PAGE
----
Following up on the FEHBlog’s diatribe about the ACA regulator’s decision to consider whether PHCS § 2706(a), the ACA’s provider non-discrimation law, creates a federal any willing provider rule, the FEHBlog noticed in the Drug Channels blog that believe it or not the Federal Trade Commission recently sent a detailed letter to CMS expressing its opinion that any willing provider laws push the cost curve up! This letter was written in response to CMS’s now withdrawn proposal to imposed an any willing pharmacy requirement on Medicare Part D.
And while on the topic of diatribes, the FEHBlog has not been happy with the federal Office of Federal Contractor Compliance Program’s (“OFCCP”) efforts to treat FEHBP participating health care providers as federal subcontractors for purposes of affirmative action program requirements in the face of OPM’s long standing rule that health care providers are not FEHB plan subcontractors. Hospitals and other health care providers already are heavily regulated and an additional burden like this only will discourage hospitals from contracting with FEHB plan carriers in the FEHBlog’s view.
OFCCP also has taken enforcement actions against TRICARE (military dependent health program) providers. Congress passed a law to stop those efforts but OFCCP was not deterred. OFCCP has encouraged a crabbed interpretation of the law. Rep. Tim Walberg (R Mich) has introduced a short bill (HR 3633) that is intended to shut down these OFCCP enforcement efforts once and for all..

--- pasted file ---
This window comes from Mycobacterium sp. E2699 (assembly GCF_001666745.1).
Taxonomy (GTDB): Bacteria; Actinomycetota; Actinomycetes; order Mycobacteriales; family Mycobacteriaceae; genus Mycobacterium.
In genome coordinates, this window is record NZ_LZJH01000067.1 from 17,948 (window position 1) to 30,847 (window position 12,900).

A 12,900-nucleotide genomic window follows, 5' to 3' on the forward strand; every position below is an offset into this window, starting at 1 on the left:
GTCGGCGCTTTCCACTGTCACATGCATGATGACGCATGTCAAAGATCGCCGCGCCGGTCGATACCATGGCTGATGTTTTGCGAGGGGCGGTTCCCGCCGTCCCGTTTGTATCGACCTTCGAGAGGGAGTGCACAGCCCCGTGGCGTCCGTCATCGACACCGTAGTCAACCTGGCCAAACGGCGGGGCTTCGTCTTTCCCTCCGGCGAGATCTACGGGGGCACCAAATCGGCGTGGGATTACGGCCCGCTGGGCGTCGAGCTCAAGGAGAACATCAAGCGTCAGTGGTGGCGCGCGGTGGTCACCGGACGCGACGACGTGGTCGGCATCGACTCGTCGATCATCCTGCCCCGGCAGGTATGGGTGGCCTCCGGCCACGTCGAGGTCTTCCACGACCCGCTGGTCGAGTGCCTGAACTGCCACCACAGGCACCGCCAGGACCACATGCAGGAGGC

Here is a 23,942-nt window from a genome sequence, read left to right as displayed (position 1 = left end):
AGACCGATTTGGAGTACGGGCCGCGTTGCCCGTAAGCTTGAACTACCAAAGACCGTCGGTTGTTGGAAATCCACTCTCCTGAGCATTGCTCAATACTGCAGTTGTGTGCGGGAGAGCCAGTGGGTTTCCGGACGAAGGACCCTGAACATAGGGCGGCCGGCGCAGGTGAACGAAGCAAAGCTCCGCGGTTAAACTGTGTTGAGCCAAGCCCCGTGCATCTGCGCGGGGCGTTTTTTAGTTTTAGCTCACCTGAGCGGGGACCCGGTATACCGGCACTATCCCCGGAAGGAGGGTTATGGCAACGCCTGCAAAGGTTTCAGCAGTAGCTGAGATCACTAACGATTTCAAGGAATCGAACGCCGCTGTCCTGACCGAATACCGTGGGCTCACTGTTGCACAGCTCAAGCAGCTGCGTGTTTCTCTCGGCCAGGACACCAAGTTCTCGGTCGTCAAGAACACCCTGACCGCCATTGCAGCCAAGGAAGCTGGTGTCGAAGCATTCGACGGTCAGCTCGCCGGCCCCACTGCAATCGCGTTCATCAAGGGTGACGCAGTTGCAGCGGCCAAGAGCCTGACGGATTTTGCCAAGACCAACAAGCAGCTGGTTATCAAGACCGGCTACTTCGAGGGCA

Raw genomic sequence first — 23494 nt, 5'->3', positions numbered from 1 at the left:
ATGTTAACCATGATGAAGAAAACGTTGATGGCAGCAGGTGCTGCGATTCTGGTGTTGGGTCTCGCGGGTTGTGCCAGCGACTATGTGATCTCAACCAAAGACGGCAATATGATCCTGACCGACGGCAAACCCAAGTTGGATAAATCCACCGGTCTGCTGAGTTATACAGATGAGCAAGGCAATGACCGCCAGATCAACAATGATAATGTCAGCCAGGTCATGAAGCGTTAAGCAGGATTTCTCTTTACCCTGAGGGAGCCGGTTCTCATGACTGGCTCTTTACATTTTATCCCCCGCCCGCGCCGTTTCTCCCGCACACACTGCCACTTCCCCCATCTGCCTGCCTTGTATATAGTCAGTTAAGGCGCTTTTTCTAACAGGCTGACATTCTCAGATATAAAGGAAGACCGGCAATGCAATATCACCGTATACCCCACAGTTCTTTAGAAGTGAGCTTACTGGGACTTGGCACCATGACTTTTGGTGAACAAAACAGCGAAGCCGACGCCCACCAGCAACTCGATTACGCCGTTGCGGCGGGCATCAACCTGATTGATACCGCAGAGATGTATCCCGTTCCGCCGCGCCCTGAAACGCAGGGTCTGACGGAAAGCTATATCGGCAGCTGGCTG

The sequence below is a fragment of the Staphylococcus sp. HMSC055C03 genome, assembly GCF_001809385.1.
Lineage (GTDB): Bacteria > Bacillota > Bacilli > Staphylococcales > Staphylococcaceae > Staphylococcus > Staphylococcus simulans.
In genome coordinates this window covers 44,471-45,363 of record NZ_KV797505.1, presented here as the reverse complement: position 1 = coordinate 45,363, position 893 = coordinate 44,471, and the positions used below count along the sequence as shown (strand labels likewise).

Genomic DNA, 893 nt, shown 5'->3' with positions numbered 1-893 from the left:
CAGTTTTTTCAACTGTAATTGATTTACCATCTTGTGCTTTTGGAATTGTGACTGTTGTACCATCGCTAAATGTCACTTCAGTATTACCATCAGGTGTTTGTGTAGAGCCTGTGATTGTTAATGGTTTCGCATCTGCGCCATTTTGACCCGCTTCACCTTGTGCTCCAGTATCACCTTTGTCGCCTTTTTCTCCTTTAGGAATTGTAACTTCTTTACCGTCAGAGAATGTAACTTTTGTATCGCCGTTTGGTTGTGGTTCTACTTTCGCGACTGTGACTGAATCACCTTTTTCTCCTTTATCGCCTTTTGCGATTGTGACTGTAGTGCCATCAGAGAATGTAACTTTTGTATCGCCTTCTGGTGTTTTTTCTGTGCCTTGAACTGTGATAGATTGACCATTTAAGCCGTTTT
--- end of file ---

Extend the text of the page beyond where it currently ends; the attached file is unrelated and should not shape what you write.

Yesterday, Rep. Walberg who chairs a House Education and the Workforce subcommittee held a hearing on his bill which is titled the “Protecting Health Care Providers from Increased Administrative Burdens Act.” At his hearing Rep Walberg announced that the Secretary of Labor has decided to impose a five year long moratorium on OFCCP enforcement actions against TRICARE, but not FEHBP, providers of cares. During that moratorium, OFCCP plans to acclimate providers to the new enforcement scheme. Rep. Walberg welcomed the OFFCP action but further encouraged Congress to adopt his bill as a long term solution. Here is part of his opening statement:
If the secretary [of labor who is responsible for OFCCP] has accomplished anything, he has signaled to our TRICARE providers the day of reckoning is only delayed. Any sensible provider will use these few years to decide whether it’s in their best interest to continue operating in a TRICARE network. Many may decide the administrative burden looming on the horizon is simply too much to bear. As a result, veterans, service members, and their families will lose access to care. Let me repeat that: As a result of the department’s policy, veterans, service members, and their families will lose access to care. Maybe not now, but soon.
As policymakers, we shouldn’t accept political half-measures that merely kick the can down the road. The American people expect better. I am disappointed my friend and colleague, Representative Courtney [a Connecticut Democrat on the Committee], is no longer a cosponsor of this important legislation. However, it is my hope we continue working together to provide a lasting solution to this problem, not just for our active and retired military service personnel, but also for our seniors, and the men and women who serve in the federal workforce. H.R. 3633 provides the long-term solution they and their families deserve.
Amen to that.